Kevin Harvick explains his decision to become more outspoken


Kevin Harvick explained his move to become more vocal about safety.

Kevin Harvick has been very vocal about Next Gen Cup Series cars and driver safety in recent weeks. He has now explained his decision to become the outspoken leader on this important matter.

Harvick met with members of the media at Kansas Speedway for just under 15 minutes, and spent the entire time talking about fires, slams and other safety concerns. He said he did not receive any phone calls from NASCAR and that he used the media to get his message across. Then Harvick explained why he took this approach.

“It feels like the right thing to do for my teammates,” Harvick explained. “You watched it. You watched this whole process when it’s so slow. You want to believe it’s going to happen, right? Just the process and the way things are going.”

Harvick’s potential boiling point occurred during the opening game at Darlington Raceway. His car caught fire without any previous contact with the wall or any other driver. Harvick got out of his car and made strong comments to several members of the media about the cars being used. Meanwhile, crew chief Rodney Childers posted a video on Instagram showing him burning the materials that line the interior of the vehicles.

NASCAR made some changes ahead of the weekend at Kansas Speedway with the ultimate goal of preventing these fires that were prevalent during the 2022 season. Although Harvick noted that this change could have been made earlier.

“Why does the foam melt? Do we know these answers?” asked Harvick while he was there. “They’re not as fire retardant as they should be. The only reason I stopped this weekend was because the flame was rising from inside the car. Because that was all steel in there. And you look at the foam, all the foam, it looks like marshmallows .

“So, you know, I think now it’s completely covered in the paint we applied a couple of months ago. That doesn’t catch fire on the right side of the car. Like I say things have progressed. And here we are today. But it can’t be slow. There’s no reason. It’s not It’s fair that the drivers are at risk like now and at least we don’t have a forward plan. And it’s not just a back clip. It’s a front clip, a back clip, a side clip, every hit hurts.”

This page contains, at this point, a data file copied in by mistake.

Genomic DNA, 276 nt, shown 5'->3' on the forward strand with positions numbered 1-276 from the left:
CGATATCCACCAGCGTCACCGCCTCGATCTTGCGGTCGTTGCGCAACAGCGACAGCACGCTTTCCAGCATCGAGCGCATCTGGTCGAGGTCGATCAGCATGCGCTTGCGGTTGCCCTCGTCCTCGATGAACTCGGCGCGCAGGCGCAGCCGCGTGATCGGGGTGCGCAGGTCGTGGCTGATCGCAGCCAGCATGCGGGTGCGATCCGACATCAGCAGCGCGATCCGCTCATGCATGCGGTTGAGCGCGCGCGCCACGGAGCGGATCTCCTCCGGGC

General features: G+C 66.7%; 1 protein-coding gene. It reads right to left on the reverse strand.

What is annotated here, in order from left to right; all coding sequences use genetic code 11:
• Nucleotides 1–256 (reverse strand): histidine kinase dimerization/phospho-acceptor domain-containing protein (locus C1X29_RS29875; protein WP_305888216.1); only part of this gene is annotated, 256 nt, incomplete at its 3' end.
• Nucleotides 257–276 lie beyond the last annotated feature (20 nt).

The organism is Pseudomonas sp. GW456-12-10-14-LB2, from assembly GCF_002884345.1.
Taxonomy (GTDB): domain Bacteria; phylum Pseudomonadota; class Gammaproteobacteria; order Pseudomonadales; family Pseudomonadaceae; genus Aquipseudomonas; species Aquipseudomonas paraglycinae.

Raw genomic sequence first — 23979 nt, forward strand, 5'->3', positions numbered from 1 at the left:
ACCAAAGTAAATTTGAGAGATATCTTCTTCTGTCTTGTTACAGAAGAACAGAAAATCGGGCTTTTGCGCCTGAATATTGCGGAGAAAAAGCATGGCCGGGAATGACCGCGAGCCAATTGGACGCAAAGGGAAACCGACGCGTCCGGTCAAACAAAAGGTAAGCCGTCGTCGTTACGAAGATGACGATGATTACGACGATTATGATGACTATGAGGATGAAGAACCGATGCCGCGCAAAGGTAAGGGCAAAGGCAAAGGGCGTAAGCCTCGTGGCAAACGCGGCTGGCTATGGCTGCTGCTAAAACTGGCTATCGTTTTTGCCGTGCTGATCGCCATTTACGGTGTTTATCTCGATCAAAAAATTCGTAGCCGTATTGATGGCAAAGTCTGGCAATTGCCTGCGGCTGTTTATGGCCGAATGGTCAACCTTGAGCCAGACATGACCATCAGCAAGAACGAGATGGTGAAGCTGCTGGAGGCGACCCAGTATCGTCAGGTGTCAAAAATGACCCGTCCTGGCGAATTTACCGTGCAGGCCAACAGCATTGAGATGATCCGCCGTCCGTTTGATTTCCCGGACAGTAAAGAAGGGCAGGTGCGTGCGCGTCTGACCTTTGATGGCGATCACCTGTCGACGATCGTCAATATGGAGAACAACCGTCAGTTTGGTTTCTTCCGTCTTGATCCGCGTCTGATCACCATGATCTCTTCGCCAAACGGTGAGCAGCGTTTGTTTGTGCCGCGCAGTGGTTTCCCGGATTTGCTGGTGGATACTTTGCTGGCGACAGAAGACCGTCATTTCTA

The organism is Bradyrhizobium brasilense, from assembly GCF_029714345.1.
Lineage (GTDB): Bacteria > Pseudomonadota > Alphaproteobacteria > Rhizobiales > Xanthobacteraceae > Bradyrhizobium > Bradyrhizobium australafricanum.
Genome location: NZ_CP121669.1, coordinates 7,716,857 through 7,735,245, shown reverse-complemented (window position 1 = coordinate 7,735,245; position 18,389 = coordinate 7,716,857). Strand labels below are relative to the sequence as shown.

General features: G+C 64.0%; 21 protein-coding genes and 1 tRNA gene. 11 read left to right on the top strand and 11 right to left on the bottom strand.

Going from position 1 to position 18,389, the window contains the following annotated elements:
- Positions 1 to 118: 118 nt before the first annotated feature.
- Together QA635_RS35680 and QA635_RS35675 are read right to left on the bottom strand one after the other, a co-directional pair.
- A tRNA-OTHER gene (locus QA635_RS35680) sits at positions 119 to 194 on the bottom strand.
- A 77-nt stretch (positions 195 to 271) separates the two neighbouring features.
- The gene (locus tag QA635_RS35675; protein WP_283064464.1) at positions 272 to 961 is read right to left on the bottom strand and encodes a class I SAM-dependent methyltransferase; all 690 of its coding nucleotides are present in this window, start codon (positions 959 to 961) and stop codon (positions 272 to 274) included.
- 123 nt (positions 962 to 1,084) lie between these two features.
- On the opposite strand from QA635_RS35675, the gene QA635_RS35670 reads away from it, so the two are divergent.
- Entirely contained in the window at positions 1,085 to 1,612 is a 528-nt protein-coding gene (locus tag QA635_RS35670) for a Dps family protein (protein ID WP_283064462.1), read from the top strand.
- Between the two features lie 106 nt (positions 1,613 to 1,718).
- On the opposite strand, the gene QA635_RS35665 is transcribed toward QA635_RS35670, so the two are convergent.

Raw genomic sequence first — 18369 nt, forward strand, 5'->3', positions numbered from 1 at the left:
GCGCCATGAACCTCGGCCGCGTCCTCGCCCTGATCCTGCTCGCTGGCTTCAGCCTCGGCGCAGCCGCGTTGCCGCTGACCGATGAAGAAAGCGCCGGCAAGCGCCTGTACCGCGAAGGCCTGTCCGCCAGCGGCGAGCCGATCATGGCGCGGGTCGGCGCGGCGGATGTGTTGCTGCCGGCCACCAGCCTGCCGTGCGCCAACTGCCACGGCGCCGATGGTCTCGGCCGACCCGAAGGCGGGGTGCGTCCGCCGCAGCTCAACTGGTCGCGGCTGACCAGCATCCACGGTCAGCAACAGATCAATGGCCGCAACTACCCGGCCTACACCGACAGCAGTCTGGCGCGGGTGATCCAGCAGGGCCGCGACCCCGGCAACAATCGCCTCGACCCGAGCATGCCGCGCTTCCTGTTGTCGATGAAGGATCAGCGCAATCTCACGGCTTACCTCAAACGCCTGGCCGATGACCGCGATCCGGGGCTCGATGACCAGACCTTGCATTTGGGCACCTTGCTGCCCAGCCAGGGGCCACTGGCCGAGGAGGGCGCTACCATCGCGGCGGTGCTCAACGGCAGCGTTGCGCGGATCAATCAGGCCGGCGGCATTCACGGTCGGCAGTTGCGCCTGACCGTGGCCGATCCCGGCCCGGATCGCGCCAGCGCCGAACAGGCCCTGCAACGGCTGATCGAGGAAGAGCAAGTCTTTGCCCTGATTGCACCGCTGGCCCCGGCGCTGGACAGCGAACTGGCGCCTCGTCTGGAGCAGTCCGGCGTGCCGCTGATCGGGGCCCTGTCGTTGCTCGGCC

Harvick has the support of her fellow drivers

Ryan Blaney

GTRyan Blaney (left) showed his support for Kevin Harvick (right).

Harvick has been the most vocal driver about safety and potential issues he sees with the next generation car. This caught the attention of his fellow competitors, and many showed their support.

Ryan Blaney, in particular, commented that he thinks “this speaks more volume” when Harvick makes these statements. Blaney added that he can’t speak for everyone in the trophy chain garage, but he “loves what Kevin does” in the media.

“It has a lot of weight,” said Blaney. “Kevin was right around the corner. He saw all these different race cars. There are a lot of guys who have seen all these different types of cars, from COT (Car of Tomorrow) to the previous generation and this generation. Even some… a lot of guys, BEFORE COT .

“They’ve just seen everything, they’ve tried everything, so they’ve got the most knowledge of different types of cars and how safety has come in the last 15-20 years. They have a lot of oomph when it comes to these things, I just feel, because they have more Experience “.

Harvick called for an independent committee to contribute

How does NASCAR fix safety concerns? Harvick doesn’t think this is something they can achieve while on vacation. The short time will make it difficult to get everything done by Busch Light Clash at the LA Memorial Coliseum, he explained.

One thing Harvick advocated was for NASCAR to implement an independent panel. There is a Drivers Advisory Board that includes former driver Jeff Burton, as well as Denny Hamlin, Kurt Busch, Cory Lagoy, Austin Dillon and Joey Logano. However, Harvick believes the independent commission can move faster while implementing the changes.

“Safety can’t be about money,” Harvick added. “I watched…I watched when we had all the trouble with Adam. [Petty] And Kenny Irwin and then it resulted in Dale Earnhardt and then suddenly wearing Hans hardware was mandatory, and wearing Hutchins was mandatory.

“We’ve developed soft walls. It can’t be slow, safety can’t be slow. This car…it’s as broken as the way it crashes. And whether the data says it or not, every driver in that garage will tell you it’s not right and it hurts. Foot It hurts, the hands hurt, the head hurts. And there must be a better solution.”

According to NASCAR, there is an independent panel that consults with it about safety issues and the next generation car. This group includes Jeff Crandall, who serves as director of the Center for Applied Biomechanics at the University of Virginia, and Barry S. Myers, a Duke University faculty member in biomedical engineering and orthopedics.

The other two members of the panel are James Radin, Jr., a physician and engineer who focuses on predicting the human impacts and biomechanics of injuries, and Joel Steitzl, Jr., chair of the College of Biomedical Engineering and Sciences at Virginia Tech Wake Forest.


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